Wednesday, August 26, 2009

Window on Eurasia: Despite Patriarchate’s Efforts, Fewer Russians Thinking about the GULAG

Paul Goble

Vienna, August 26 – Ever fewer Russians display much interest in Stalin’s system of camps, the notorious GULAG through which millions of their ancestors passed and in which a large number died -- despite new efforts by the Orthodox Church to encourage their attention to and repentance of one aspect of that tragic chapter in their national life.
But the Church, from Patriarch Kirill on down, Boris Kolymagin, a poet and specialist on Russian religious life, argues in an article in today’s “Yezhednevny zhurnal,” is almost exclusively concerned with memorializing Orthodox hierarchs, priests and believers who perished in the GULAG than about recalling all those who suffered from Stalin’s crimes.
On the one hand, he suggests, speaking about “the victims of Stalinism” now is so uncommon that anything the Church can do in this area is important. But on the other, Kolymagin says, the Church’s focus on its own to the exclusion of others not only further distorts history but implies that some victims are more worthy of recollection than others.
Moreover, he continues, much of the Church’s activity seems more directed at attracting media attention than at increasing the attention of Russians to what happened in the past, features of the Patriarch’s campaign that were much in evidence at a recent event where a stone from the Solovetsky camps was brought to Moscow and an eternal flame lit.
Not only did participants in this action have to pass through a militia line to take part, but the “selectiveness” of the leaders of the groups involved was highlighted both by the suggestion that an Orthodox Church should be put in front of the Lubyanka where the statue of Feliks Dzerzhinsky used to stand and by the content of the speeches at the meeting.
Speaker after speaker, Kolymagin notes, “recalled only Orthodox believers” in speaking about those who suffered and often died in Stalin’s camps. “Not a word was said about the other victims of the GULAG and about remembering them” or about the need for “popular repentance” for what had happened (
Moreover – and this may be the most disturbing feature of all given the current ideological climate in Russia – nothing was said about those who committed the crimes in Stalin’s times but only about the victims of those crimes, as if they somehow suffered but no one was really guilty or needed to be held responsible.
But despite these limitations, at a time when “ever fewer people are reading [Solzhenitsyn’s] ‘GULAG Archipelago’ and when President Dmitry Medvedev’s creation of a commission to fight “the falsification of the history of the fatherland” makes it likely that even fewer will do so in the future, the actions of the Church are important, Kolymagin suggests.
The Church’s activities in this regard have taken two forms, one very public and one less noticed but perhaps ultimately more influential. The public form includes the much-discussed “anti-Stalinist” interview of Archbishop Ilarion, who now heads the external affairs department of the Patriarchate, and the statements of Patriarch Kirill himself.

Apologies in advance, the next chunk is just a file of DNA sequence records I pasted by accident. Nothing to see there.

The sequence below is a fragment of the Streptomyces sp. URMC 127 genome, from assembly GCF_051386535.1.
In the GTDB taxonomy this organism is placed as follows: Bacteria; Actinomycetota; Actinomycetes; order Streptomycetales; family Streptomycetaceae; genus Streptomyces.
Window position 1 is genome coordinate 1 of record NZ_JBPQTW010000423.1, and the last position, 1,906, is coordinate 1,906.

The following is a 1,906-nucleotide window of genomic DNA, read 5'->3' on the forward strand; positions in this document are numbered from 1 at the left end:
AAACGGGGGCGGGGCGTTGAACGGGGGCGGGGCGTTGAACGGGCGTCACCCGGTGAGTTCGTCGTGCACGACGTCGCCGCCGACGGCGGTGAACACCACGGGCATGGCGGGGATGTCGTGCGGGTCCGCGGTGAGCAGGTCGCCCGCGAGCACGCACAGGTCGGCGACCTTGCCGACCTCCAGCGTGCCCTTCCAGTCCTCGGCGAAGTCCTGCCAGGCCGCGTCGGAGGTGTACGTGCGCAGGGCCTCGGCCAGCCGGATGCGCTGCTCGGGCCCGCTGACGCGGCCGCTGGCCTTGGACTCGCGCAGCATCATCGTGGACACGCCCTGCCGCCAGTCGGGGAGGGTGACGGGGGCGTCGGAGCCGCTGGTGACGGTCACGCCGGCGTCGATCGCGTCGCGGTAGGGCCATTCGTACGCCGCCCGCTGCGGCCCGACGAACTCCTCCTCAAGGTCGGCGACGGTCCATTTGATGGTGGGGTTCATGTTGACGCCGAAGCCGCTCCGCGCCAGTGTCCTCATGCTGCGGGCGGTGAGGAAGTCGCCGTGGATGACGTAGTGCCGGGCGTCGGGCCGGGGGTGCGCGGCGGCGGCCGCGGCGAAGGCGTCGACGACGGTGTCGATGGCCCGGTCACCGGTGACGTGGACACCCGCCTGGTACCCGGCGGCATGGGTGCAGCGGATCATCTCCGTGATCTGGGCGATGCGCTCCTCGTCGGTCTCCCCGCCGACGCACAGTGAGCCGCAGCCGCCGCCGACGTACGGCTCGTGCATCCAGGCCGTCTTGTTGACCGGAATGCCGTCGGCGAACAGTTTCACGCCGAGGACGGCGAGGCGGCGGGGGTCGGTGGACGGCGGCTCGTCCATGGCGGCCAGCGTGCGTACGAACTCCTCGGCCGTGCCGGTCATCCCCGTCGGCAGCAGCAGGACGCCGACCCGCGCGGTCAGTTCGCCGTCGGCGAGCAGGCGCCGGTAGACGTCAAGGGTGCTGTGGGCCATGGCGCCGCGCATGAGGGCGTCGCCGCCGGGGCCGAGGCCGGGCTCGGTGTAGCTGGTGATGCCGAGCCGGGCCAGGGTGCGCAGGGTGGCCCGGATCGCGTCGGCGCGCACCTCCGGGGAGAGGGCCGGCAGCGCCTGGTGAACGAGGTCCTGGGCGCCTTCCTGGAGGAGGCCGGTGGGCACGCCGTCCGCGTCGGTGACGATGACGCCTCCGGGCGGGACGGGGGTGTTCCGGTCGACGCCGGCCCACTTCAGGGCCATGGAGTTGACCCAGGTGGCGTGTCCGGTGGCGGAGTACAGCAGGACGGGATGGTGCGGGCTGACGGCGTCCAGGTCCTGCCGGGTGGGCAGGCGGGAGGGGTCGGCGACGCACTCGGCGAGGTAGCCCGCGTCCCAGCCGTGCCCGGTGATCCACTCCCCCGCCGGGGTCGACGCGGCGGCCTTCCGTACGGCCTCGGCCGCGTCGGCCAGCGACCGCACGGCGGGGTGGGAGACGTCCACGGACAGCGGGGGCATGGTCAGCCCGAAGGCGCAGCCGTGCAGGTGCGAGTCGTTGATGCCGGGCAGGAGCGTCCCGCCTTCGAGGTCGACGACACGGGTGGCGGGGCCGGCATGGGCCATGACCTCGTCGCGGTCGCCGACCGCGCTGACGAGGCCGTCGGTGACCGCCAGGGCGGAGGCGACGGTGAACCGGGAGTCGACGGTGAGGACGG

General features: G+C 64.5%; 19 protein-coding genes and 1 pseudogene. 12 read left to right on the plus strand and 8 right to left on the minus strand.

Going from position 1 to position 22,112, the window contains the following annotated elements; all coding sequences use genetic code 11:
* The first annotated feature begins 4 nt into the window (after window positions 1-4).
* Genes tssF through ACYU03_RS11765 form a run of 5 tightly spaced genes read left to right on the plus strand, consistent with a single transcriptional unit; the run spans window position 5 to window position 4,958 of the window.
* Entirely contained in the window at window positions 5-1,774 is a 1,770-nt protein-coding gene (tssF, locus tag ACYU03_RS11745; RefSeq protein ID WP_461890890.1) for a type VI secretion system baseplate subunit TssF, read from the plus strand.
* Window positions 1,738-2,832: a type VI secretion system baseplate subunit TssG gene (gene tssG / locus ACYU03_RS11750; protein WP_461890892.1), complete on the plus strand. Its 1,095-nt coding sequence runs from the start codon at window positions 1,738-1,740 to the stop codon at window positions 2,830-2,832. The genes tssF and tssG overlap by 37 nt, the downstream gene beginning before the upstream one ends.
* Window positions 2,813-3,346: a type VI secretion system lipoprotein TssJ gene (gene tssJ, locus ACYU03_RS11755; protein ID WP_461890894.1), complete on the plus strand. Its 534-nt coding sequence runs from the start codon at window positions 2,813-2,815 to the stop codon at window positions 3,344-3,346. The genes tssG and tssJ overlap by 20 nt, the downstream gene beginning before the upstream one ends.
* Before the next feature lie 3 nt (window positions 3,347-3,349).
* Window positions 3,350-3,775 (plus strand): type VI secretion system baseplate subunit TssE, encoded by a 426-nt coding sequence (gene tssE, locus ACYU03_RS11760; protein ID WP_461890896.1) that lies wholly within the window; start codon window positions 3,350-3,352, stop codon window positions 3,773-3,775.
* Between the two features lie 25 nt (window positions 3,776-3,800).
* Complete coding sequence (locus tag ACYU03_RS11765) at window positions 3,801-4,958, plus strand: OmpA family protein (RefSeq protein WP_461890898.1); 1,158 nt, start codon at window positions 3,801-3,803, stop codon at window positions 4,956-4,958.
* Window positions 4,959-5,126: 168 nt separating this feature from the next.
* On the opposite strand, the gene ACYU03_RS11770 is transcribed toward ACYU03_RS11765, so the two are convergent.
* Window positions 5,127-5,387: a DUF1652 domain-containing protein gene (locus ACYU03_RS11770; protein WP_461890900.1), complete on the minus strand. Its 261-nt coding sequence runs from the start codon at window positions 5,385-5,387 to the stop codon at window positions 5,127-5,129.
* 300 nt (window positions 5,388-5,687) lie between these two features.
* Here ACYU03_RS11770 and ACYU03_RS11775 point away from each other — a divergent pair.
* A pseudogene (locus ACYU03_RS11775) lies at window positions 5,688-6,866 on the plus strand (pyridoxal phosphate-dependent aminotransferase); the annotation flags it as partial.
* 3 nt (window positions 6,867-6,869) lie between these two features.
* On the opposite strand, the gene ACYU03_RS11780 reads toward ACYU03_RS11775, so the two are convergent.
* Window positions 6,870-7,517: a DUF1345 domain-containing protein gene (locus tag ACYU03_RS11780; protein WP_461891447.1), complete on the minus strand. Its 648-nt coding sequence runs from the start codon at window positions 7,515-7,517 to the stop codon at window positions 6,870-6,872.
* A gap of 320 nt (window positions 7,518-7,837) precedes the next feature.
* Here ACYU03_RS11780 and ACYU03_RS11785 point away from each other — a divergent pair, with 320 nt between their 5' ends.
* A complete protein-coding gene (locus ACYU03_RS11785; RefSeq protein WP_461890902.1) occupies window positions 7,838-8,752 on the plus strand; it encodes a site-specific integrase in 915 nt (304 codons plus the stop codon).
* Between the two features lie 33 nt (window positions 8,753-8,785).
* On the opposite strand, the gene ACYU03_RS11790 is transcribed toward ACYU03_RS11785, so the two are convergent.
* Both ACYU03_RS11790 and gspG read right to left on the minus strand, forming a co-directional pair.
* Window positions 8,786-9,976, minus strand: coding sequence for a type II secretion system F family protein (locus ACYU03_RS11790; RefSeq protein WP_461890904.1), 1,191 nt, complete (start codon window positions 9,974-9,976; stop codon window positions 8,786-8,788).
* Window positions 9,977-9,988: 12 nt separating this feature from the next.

When Kirill visited Ukraine, for example, the patriarch spoke at the memorial to the victims of the Stalin-era famine in that country in terms that left little doubt that he viewed these as crimes against humanity. In the face of criticism in the wake of the OSCE’s equation of Stalinism and Nazism, he retreated. But Kolymagin suggests, the reason for that is obvious:
In the first case, he was speaking “as a man of the Church; in the second, as a politician.”
At the same time and as his visit to Solovki showed, Patriarch Kirill has engaged in a more personal and private dialogue in which he and his hierarchs talk about their own parents and grandparents who died in the GULAG, thus adopting “a tone which is very important in conversations with young people” who often view the 1930s as ancient history.
During one meeting recently organized by the Church, participants “spoke about their relatives who had lived through the horrors of the 20th century or died as a result.” It turned out, Kolymagin notes that their relatives included three priests, two of whom had been shot under Stalin, and a third who had died in prison.
Unfortunately, Kolymagin concludes, this focus on Orthodox victims of Stalin’s crimes while important has the effect of ignoring the thousands, even millions of others who suffered and died as well, something that is morally significant and politically important given that there are now some 800,000 relatives of victims who cannot secure even now information about them.
But perhaps the most important comments in Kolymagin’s article about both the importance and the limitations of what the Orthodox Church is doing were offered by the grandson of Father Pavel Florensky, the great Orthodox philosopher who died in the Solovki camps.
On the one hand, he said, Russians now should remember that “even in the most extreme conditions, the individual as a personality [and not just as a religious actor] could survive.” And on the other, if Russians now refuse to learn from the past, then “there will be new political and religious repressions and persecutions.”

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